Lifestyle Modification and Aging
Optimum lifestyles, exercise, and diets along with other proven methods for maintaining good health contribute to increases in life expectancy by delaying or preventing the occurrence of age-related diseases. However, there is no scientific evidence to support the claim that these practices increase longevity by modifying the processes of aging.
Since recorded history individuals have been, and are continuing to be victimized by promises of extended youth or increased longevity by using unproven methods that allegedly slow, stop, or reverse aging. Our language on this matter must be unambiguous: there are no lifestyle changes, surgical procedures, vitamins, antioxidants, hormones, or techniques of genetic engineering available today that have been demonstrated to influence the processes of aging (100, 101). We strongly urge the general public to avoid buying or using products or other interventions from anyone claiming that they will slow, stop, or reverse aging. If people, on average, are going to live much longer than is currently possible, then it can only happen by adding decades of life to people who are already likely to live for 70 years or more. This "manufactured survival time" (102) will require modifications to all of the processes that contribute to aging -- a technological feat that, although theoretically possible, has not yet been achieved. What medical science can tell us is that because aging and death are not programmed into our genes, health and fitness can be enhanced at any age, primarily through the avoidance of behaviors (e.g., smoking, excessive alcohol consumption, excessive exposure to sun, and obesity) that accelerate the expression of age-related diseases, and by the adoption of lifestyles (e.g., exercise and diet) that take advantage of a physiology that is inherently modifiable (103).
We enthusiastically support research in genetic engineering, stem cells, geriatric medicine, and therapeutic pharmaceuticals, technologies that promise to revolutionize medicine as we know it. Most biogerontologists believe that our rapidly expanding scientific knowledge holds the promise that means may eventually be discovered to slow the rate of aging. If successful, these interventions are likely to postpone age-related diseases and disorders and extend the period of healthy life. Although the degree to which such interventions might extend length of life is uncertain, we believe this is the only way another quantum leap in life expectancy is even possible. Our concern is that when proponents of anti-aging medicine claim that the fountain of youth has already been discovered, it negatively impacts the credibility of serious scientific research efforts on aging. Because aging is the greatest risk factor for the leading causes of death and other age-related pathologies, more attention must be paid to the study of these universal-underlying processes. Successful efforts to slow the rate of aging would certainly have dramatic health benefits for the population, by far exceeding the anticipated changes in health and length of life that would result from the complete elimination of heart disease, cancer, stroke, and other age-associated diseases and disorders.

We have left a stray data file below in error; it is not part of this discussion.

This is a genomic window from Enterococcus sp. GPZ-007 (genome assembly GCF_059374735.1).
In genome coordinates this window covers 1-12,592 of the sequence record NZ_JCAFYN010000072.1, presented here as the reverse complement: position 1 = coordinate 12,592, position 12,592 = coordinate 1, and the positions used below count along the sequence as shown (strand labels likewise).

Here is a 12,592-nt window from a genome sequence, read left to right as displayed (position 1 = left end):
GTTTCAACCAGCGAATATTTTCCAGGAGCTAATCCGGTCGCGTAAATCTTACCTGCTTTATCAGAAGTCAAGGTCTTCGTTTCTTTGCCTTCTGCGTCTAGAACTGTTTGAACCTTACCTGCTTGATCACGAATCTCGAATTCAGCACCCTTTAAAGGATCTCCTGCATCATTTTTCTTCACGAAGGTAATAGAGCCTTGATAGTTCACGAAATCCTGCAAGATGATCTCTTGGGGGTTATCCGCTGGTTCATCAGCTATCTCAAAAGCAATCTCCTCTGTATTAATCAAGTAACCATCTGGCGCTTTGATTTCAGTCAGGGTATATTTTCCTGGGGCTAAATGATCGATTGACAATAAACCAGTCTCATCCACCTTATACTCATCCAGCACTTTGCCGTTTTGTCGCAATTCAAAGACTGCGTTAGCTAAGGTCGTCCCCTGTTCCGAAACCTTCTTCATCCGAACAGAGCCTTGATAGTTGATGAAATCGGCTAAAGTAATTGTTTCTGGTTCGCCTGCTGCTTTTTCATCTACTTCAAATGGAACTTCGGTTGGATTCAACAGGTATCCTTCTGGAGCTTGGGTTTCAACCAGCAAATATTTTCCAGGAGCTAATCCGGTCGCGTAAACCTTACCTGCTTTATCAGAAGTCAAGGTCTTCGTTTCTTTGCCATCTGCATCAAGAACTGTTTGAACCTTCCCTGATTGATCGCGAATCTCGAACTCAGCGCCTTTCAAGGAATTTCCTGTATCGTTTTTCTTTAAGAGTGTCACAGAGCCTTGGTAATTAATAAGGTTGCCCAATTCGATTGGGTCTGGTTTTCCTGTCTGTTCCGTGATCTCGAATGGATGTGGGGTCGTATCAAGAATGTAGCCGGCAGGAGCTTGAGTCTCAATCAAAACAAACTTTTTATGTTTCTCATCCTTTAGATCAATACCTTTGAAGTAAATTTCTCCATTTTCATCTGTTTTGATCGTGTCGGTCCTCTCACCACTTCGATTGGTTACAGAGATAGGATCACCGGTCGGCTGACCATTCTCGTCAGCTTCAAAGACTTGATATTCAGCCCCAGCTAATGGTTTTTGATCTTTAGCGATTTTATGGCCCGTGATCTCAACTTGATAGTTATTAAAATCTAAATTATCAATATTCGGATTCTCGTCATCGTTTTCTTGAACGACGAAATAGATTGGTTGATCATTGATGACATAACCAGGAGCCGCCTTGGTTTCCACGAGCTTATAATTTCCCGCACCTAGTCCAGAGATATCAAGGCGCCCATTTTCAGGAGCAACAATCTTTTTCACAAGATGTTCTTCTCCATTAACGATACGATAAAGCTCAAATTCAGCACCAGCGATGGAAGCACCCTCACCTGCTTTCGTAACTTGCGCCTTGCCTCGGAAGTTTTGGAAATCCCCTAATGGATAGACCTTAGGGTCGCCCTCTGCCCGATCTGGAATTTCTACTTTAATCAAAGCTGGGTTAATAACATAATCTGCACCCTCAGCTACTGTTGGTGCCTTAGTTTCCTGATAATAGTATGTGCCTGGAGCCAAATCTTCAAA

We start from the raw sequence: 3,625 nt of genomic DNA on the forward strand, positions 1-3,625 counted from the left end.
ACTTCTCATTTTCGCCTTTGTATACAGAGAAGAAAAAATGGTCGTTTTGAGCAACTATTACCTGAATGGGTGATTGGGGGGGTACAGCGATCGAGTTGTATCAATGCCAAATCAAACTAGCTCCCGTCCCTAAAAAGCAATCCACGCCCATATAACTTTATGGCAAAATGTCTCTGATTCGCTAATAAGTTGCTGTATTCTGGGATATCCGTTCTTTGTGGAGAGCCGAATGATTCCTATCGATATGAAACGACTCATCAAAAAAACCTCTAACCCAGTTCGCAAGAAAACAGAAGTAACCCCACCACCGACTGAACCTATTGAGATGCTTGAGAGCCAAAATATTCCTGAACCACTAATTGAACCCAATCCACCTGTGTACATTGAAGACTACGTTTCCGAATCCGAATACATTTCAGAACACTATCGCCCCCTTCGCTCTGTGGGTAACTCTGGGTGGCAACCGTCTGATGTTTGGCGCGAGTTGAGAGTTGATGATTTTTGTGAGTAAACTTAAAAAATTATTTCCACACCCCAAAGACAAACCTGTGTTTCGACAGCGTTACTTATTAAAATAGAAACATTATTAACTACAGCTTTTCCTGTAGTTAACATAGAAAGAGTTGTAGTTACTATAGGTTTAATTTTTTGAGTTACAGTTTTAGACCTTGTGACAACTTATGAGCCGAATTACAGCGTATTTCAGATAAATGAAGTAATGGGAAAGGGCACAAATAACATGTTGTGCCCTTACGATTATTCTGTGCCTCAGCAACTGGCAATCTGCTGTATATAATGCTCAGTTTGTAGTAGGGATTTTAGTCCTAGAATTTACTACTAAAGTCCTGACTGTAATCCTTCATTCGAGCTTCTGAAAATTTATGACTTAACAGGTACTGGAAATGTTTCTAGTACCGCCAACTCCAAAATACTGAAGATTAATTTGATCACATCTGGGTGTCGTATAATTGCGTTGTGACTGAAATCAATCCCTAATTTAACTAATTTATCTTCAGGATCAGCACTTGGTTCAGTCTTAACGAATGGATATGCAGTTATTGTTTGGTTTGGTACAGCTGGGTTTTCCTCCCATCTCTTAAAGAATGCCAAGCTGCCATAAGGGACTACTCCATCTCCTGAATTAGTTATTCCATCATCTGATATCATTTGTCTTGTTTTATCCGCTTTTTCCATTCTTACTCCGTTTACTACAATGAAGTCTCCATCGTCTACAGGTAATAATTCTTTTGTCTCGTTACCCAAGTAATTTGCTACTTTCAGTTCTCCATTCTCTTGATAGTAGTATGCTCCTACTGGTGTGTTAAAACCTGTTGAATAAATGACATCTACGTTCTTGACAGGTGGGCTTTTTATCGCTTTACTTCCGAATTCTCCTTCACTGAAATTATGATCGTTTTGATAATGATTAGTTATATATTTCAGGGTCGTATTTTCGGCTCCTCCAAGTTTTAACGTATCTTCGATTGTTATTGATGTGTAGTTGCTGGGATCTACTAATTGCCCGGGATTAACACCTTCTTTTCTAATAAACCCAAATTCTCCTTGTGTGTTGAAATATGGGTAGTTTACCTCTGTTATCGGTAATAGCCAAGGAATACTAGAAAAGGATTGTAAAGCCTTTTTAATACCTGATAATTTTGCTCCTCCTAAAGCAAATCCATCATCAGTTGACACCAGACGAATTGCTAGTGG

June 19, 2002
SCI AGING KNOWL ENVIRON 2002: pe9-9
Document URL: http://sageke.sciencemag.org/cgi/content/full/sageke;2002/24/pe9
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104. The following people were listed as endorsers of the original publication (listed in alphabetical order): Robert Arking, Allen Bailey, Andrzej Bartke, Vladislav V. Bezrukov, Jacob Brody, Robert N. Butler, Bruce A. Carnes, Alvaro Macieira-Coelho, L. Stephen Coles, David Danon, Aubrey D.N.J. de Grey, Lloyd Demetrius, Astrid Fletcher, James F. Fries, David Gershon, Roger Gosden, Carol W. Greider, S. Mitchell Harman, David Harrison, Leonard Hayflick, Christopher Heward, Henry R. Hirsch, Robin Holliday, Thomas E. Johnson, Tom Kirkwood, Leo S. Luckinbill, George M. Martin, Alec A. Morley, Charles Nam, S. Jay Olshansky, Sang Chul Park, Linda Partridge, Graham Pawelec, Thomas T. Perls, Suresh Rattan, Robert Ricklefs, Leslie (Ladislas) Robert, Richard G. Rogers, Henry Rothschild, Douglas L. Schmucker, Jerry W. Shay, Monika Skalicky, Len Smith, Raj Sohal, Richard L. Sprott, Andrus Viidik, Jan Vijg, Eugenia Wang, Andrew Weil, Georg Wick, Woodring Wright
105. Acknowledgments: Funding for this work was provided by the National Institutes of Health/National Institute on Aging for Dr. Olshansky (AG13698-01) and Dr. Carnes (AG00894-01).
SCI AGING KNOWL ENVIRON 2002: pe9-9
Document URL: http://sageke.sciencemag.org/cgi/content/full/sageke;2002/24/pe9